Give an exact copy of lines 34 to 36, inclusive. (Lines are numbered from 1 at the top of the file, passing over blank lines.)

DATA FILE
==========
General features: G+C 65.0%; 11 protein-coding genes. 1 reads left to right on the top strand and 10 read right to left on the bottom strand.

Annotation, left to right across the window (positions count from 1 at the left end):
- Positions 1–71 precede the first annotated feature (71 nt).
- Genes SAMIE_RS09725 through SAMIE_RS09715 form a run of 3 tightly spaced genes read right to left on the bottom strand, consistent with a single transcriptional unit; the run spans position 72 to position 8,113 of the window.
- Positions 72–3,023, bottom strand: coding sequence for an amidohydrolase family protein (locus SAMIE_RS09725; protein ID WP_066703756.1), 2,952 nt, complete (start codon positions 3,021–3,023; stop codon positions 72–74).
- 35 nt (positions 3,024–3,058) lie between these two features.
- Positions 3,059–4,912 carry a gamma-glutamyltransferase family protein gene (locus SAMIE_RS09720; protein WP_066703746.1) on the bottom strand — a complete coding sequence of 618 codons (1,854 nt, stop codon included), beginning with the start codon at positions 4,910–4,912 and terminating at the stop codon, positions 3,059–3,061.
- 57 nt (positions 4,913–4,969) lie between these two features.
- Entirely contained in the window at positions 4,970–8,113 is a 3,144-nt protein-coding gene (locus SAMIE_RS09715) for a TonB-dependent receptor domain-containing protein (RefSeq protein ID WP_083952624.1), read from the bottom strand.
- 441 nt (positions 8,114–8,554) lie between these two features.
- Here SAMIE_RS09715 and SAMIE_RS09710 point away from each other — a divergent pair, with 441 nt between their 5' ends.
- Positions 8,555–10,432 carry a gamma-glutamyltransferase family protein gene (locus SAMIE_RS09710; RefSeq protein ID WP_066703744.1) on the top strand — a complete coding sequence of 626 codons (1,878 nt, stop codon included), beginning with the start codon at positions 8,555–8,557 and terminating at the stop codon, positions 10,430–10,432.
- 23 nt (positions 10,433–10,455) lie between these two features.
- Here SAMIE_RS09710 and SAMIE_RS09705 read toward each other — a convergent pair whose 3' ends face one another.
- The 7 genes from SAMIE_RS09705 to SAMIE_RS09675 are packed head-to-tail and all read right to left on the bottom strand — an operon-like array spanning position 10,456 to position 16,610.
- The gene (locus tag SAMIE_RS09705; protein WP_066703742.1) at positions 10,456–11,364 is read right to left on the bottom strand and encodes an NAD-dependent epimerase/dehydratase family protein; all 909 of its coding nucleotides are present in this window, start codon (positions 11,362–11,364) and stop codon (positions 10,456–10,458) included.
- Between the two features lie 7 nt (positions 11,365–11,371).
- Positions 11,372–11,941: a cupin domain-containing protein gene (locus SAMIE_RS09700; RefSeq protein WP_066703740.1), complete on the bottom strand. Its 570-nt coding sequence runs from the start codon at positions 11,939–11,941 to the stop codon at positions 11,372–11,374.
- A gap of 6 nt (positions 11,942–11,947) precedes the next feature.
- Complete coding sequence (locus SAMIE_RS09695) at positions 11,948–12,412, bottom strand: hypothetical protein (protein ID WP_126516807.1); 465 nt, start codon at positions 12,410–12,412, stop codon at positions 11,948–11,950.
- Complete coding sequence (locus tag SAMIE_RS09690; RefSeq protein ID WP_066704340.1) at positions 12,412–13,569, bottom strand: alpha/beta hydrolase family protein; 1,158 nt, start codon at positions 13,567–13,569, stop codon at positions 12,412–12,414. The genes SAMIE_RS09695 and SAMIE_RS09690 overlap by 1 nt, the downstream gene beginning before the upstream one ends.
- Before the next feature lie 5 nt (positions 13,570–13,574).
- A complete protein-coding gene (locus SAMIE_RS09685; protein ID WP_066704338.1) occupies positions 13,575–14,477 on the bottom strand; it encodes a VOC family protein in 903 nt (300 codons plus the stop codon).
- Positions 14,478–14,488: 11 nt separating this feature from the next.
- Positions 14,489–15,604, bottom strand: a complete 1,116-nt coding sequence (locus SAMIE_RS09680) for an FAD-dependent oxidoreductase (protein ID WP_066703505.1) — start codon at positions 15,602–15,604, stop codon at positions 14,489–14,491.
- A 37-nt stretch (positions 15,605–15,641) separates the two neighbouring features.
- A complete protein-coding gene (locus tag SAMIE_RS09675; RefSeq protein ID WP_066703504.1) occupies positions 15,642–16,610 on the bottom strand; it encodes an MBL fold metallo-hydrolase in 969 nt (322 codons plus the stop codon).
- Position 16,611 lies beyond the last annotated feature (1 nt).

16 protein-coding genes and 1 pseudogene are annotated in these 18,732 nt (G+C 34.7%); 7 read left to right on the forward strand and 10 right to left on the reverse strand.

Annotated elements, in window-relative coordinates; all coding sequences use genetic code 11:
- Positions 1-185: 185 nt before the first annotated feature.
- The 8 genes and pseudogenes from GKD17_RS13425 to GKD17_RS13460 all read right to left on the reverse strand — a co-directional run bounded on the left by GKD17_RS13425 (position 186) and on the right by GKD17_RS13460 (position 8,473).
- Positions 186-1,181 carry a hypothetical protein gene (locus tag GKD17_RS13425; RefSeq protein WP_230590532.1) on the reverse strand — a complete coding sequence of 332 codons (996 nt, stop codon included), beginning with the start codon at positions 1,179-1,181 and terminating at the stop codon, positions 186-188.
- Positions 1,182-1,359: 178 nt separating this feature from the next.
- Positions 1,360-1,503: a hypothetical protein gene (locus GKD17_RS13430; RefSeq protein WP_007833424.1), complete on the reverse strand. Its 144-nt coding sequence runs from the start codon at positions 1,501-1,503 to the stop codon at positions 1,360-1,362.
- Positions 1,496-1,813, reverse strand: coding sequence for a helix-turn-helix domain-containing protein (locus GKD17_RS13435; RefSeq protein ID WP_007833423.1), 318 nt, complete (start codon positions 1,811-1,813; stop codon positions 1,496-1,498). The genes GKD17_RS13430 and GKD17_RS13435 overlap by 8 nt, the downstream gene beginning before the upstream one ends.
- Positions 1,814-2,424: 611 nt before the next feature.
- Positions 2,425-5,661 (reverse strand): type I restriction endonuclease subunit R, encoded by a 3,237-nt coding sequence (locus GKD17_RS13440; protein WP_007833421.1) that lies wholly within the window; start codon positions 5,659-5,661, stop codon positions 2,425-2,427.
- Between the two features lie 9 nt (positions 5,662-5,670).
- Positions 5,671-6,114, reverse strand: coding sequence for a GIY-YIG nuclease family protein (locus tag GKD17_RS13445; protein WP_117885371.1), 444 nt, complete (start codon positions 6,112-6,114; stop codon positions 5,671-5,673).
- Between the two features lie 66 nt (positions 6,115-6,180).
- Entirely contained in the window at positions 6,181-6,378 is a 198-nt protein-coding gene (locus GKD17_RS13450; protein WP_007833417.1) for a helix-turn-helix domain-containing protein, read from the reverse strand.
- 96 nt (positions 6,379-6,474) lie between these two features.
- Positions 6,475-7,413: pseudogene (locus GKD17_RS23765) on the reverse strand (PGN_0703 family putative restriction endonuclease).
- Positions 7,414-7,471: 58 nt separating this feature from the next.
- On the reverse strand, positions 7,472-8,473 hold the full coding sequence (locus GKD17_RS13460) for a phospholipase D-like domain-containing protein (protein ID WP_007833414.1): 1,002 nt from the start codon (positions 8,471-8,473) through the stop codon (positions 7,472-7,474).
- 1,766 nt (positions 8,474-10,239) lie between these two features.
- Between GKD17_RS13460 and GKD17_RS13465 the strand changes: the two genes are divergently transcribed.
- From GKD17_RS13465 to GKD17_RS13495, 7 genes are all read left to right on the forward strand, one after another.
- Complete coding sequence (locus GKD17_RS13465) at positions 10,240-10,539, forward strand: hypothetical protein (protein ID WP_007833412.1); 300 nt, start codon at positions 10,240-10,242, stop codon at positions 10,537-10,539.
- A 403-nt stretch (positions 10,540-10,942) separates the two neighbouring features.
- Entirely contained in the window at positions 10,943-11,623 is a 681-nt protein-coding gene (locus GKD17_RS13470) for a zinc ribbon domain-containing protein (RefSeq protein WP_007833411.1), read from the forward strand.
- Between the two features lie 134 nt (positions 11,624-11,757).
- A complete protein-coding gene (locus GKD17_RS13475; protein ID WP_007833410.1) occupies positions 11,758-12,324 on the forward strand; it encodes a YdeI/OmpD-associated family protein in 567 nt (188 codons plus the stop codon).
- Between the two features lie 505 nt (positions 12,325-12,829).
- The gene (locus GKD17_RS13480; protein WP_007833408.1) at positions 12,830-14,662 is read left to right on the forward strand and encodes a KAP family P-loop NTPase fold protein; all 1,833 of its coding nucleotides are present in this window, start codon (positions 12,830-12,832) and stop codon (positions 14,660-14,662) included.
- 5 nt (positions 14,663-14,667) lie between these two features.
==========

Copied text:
- Positions 1,182-1,359: 178 nt separating this feature from the next.
- Positions 1,360-1,503: a hypothetical protein gene (locus GKD17_RS13430; RefSeq protein WP_007833424.1), complete on the reverse strand. Its 144-nt coding sequence runs from the start codon at positions 1,501-1,503 to the stop codon at positions 1,360-1,362.
- Positions 1,496-1,813, reverse strand: coding sequence for a helix-turn-helix domain-containing protein (locus GKD17_RS13435; RefSeq protein ID WP_007833423.1), 318 nt, complete (start codon positions 1,811-1,813; stop codon positions 1,496-1,498). The genes GKD17_RS13430 and GKD17_RS13435 overlap by 8 nt, the downstream gene beginning before the upstream one ends.